Tuesday, February 01, 2005

Surrender to whom?

George McGovern didn't use the word "withdrawal", or anything of the kind, he called for surrender. To whom? Him? To the People's Council of Officially Self-Appointed Victims?

They call for "Surrender" because that's all they have in their vocabulary. They've wasted a lifetime inventing non-existent straw-men to enrage gullible high-school and college age people to take power? A veteran of the culture wars, David Horowitz

"On Christmas Day, former U.S. senator and Democratic presidential candidate George McGovern wrote a letter to the editor of the Los Angeles Times (and probably many other papers) calling for an American surrender in Iraq.
George McGovern has not been in the headlines for three decades, and his name consequently may be unfamiliar to many. But no one has had a greater or more baleful impact on the Democratic Party and its electoral fortunes than this progressive product of the South Dakota plains.

"As a post-graduate student at Berkeley in the early Sixties, I was one of the organizers of the first demonstration against the war in Vietnam. It was 1962, and the organizers of this demonstration as of all the major anti-Vietnam demonstrations (and those against the Iraq war as well) were a Marxist and a leftist, respectively. The organizers of the movement against the war in Vietnam were activists who thought the Communists were liberating Vietnam in the same way Michael Moore thinks Abu Musab al-Zarqawi is liberating Iraq.

"The events that followed this retreat in Indochina have been all but forgotten by the Left, which has never learned the lessons of Vietnam, but instead has invoked the retreat itself as an inspiration and guide for its political opposition to the war in Iraq. Along with leading Democrats like Democratic Party Chairman Terry McAuliffe, George McGovern called for an American retreat from Iraq even before a government could be established...

Actually, that is not what happened. Four months after the Democrats cut off aid to Cambodia and Vietnam in January 1975, both regimes fell to the Communist armies. Within three years the Communist victors had slaughtered two-and-a-half million peasants in the Indochinese peninsula, paving the way for their socialist paradise. The blood of those victims is on the hands of the Americans who forced this withdrawal: John Kerry, Ted Kennedy, Howard Dean, and George McGovern – and antiwar activists like myself.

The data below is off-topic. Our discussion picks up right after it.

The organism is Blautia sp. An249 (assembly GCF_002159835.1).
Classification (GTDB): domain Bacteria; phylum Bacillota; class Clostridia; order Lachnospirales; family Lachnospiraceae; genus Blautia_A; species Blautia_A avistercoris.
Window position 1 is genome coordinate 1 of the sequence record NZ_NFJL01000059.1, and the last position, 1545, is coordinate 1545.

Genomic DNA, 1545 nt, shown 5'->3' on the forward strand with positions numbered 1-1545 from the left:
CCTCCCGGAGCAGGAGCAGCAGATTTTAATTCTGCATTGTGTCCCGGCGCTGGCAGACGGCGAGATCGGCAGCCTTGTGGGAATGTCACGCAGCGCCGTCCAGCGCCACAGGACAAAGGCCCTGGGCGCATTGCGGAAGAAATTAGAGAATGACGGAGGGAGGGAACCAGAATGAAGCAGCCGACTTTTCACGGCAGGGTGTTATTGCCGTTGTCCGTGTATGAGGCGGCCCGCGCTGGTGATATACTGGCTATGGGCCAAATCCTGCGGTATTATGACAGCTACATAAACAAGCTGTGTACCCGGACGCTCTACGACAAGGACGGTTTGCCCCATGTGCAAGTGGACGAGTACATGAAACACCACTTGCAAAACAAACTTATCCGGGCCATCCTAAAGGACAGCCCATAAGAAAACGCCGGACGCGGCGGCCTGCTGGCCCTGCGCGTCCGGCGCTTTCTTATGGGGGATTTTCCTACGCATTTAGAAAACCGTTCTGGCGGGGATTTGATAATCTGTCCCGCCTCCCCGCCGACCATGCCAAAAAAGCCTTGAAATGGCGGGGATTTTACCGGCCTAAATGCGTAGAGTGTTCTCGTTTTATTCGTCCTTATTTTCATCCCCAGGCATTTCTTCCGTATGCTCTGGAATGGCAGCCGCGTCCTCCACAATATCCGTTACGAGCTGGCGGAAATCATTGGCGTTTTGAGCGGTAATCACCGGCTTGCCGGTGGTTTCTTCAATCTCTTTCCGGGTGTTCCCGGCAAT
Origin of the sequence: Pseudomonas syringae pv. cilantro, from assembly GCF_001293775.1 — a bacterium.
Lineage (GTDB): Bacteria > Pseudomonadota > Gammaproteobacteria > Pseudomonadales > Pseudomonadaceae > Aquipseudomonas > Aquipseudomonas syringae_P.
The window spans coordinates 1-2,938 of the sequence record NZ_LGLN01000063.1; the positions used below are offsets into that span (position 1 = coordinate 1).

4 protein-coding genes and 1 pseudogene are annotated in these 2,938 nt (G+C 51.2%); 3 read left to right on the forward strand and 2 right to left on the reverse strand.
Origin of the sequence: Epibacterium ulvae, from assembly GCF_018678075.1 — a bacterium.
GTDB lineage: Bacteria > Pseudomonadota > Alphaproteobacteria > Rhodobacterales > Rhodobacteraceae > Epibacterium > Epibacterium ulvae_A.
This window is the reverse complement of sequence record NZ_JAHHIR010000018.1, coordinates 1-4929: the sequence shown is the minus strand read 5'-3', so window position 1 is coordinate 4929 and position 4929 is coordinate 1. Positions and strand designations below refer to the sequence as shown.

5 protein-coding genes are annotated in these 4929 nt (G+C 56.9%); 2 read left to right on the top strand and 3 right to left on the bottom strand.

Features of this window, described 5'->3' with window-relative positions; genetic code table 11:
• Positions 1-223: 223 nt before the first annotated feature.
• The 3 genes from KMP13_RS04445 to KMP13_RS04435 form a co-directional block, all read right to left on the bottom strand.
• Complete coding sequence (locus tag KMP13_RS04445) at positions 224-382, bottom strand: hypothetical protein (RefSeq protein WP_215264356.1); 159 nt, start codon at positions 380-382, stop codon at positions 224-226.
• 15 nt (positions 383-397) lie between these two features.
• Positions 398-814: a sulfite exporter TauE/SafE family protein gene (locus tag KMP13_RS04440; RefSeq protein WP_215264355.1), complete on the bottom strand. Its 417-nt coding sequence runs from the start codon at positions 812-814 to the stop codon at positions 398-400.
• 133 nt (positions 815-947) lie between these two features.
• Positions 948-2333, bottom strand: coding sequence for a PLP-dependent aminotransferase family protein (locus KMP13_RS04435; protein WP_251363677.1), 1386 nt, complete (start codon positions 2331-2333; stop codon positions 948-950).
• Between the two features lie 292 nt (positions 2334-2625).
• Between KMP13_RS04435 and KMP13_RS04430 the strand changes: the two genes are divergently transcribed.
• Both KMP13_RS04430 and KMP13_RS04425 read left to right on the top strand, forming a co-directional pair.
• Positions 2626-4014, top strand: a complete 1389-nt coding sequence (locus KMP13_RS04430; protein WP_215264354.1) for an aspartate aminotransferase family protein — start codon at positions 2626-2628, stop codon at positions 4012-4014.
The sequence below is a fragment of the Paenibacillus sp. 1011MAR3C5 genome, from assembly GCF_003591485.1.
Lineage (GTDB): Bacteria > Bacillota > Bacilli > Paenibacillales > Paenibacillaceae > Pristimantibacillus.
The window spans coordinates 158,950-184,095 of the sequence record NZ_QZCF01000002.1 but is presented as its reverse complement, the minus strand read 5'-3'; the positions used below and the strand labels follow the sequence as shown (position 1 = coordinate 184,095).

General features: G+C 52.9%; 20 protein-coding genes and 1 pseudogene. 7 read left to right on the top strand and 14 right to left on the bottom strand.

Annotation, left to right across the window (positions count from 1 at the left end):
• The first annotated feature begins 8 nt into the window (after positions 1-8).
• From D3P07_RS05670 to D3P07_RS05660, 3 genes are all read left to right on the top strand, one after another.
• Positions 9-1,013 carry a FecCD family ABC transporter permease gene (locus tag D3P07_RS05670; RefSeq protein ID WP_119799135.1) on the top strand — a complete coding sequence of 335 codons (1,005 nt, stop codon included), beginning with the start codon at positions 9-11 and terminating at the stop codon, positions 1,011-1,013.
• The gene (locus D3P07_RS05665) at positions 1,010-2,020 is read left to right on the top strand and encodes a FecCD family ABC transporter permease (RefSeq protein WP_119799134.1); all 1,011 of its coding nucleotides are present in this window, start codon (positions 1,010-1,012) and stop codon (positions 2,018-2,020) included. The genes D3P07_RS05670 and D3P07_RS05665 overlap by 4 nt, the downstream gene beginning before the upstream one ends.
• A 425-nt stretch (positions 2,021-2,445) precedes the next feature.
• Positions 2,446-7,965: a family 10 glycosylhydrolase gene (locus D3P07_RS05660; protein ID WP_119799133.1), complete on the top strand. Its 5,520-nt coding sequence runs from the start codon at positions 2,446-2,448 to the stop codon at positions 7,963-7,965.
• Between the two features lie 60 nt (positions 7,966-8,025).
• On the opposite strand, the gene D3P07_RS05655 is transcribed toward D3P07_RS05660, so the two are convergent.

"It is true that Vietnam eventually became a trading partner (“friend” is another matter). But this was not true that it occurred “once we left and quit bombing its people.”

[Emphases mine]

Their goal is as limited as their view of the world. They don't care what happens in the world as long as their country, the U.S. "loses" in some way, or is at least denegrated. It nothing more than their personal problems projected onto others. Can anyone rationally say that anyone would benefit from both nothing changing Iraq AND the U.S. "losing" something... anything, really, as long as they get can enjoy a pyrrhic victory. At the same time they demand more from the state, but still they hate it. This view of their neither progresses, evolves, or changes. Drowned in rapidly solidifying rarebit, it makes it's adherents more violent, and make deeply illiberal allies. In reality they're just mad that they didn't think of it themselves, and resort to old fashioned Jew bating.

Horowitz escaped the sickness, but many are still wearing their red diapers well into maturity.

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